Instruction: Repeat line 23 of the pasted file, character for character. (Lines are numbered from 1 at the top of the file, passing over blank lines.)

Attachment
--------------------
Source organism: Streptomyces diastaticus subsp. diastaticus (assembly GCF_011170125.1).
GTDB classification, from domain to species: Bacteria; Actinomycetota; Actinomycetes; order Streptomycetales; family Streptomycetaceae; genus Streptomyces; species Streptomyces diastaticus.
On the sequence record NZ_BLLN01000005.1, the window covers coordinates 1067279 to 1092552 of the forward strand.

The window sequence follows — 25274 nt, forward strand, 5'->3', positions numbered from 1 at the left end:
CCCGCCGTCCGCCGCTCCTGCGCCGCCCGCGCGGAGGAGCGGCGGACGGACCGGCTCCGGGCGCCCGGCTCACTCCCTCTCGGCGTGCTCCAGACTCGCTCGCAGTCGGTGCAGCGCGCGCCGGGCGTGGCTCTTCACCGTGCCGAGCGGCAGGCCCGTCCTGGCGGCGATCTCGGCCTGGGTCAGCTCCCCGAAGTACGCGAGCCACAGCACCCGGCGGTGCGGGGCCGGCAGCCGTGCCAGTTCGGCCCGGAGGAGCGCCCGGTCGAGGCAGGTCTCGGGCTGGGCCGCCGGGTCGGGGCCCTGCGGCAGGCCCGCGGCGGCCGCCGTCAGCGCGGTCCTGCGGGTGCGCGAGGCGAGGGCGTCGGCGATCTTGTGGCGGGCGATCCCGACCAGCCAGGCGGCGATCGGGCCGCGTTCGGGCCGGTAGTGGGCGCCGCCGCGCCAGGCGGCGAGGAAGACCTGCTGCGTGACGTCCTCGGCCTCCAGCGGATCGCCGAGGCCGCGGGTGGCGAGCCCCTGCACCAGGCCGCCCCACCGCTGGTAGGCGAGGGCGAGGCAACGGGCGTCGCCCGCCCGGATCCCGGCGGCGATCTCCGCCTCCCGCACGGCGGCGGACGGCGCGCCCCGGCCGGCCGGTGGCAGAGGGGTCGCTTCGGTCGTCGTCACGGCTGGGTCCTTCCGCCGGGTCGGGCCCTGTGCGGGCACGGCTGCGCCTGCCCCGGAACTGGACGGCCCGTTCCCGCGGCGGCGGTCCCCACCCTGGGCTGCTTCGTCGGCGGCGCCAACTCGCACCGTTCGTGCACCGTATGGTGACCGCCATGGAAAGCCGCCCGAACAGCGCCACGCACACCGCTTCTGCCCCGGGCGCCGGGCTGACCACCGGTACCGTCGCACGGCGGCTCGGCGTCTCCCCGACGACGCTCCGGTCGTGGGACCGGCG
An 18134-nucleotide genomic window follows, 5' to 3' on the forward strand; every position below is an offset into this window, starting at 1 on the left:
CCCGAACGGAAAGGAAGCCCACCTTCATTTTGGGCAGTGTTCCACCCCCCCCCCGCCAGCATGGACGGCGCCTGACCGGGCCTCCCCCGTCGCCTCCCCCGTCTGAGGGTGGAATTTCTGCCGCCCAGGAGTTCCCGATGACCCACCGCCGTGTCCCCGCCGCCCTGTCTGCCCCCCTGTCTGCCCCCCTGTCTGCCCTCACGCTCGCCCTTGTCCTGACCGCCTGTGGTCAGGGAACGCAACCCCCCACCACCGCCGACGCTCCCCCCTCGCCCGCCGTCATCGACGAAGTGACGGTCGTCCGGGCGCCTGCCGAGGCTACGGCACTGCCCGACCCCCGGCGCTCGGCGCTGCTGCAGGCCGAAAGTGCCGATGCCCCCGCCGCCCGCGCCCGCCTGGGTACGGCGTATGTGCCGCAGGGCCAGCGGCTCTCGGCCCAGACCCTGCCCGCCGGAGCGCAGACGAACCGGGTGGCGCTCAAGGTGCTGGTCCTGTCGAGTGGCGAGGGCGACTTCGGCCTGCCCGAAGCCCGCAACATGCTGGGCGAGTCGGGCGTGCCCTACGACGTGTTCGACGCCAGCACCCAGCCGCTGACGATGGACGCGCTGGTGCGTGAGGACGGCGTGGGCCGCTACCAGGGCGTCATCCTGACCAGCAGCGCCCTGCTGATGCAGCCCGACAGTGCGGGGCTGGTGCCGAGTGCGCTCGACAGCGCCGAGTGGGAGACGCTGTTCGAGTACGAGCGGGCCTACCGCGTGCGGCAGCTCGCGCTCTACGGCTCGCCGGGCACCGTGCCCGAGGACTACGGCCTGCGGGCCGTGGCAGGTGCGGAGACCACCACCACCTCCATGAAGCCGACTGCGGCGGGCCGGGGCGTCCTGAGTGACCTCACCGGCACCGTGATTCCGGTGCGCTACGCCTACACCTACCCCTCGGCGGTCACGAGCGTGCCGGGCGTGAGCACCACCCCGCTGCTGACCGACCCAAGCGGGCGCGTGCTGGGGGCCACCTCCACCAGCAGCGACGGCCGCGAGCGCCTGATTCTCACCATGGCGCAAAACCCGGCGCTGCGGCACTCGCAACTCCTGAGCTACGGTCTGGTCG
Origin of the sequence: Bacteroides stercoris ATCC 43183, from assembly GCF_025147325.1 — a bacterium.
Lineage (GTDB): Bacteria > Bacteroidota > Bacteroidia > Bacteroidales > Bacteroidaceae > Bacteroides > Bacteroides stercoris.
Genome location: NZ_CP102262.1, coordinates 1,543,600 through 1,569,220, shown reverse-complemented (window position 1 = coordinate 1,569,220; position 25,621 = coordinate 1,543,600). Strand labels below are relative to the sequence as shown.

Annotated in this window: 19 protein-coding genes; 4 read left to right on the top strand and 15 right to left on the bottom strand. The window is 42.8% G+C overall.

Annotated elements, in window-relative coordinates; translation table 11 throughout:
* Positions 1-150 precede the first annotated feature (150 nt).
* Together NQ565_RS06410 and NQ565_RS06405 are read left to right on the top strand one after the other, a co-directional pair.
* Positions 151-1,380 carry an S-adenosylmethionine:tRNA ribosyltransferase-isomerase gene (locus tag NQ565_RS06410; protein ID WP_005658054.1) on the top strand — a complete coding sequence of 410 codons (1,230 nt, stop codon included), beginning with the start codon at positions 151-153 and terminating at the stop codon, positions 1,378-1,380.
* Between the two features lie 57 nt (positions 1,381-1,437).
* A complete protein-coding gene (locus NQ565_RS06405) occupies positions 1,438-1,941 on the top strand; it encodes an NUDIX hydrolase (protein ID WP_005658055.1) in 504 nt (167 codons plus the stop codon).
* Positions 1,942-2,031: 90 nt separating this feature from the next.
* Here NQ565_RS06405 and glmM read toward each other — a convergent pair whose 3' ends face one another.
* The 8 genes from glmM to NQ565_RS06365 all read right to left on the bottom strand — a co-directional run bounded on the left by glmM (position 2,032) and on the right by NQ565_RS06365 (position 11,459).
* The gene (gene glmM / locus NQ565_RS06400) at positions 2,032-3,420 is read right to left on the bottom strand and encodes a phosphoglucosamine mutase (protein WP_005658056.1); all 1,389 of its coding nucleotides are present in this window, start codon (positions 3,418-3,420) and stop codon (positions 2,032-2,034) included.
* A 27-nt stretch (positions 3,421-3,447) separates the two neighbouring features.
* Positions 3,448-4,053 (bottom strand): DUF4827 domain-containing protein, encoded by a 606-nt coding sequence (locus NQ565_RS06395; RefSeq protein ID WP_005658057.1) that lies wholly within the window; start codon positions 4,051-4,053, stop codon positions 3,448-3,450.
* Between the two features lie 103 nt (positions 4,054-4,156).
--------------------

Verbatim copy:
* Positions 3,448-4,053 (bottom strand): DUF4827 domain-containing protein, encoded by a 606-nt coding sequence (locus NQ565_RS06395; RefSeq protein ID WP_005658057.1) that lies wholly within the window; start codon positions 4,051-4,053, stop codon positions 3,448-3,450.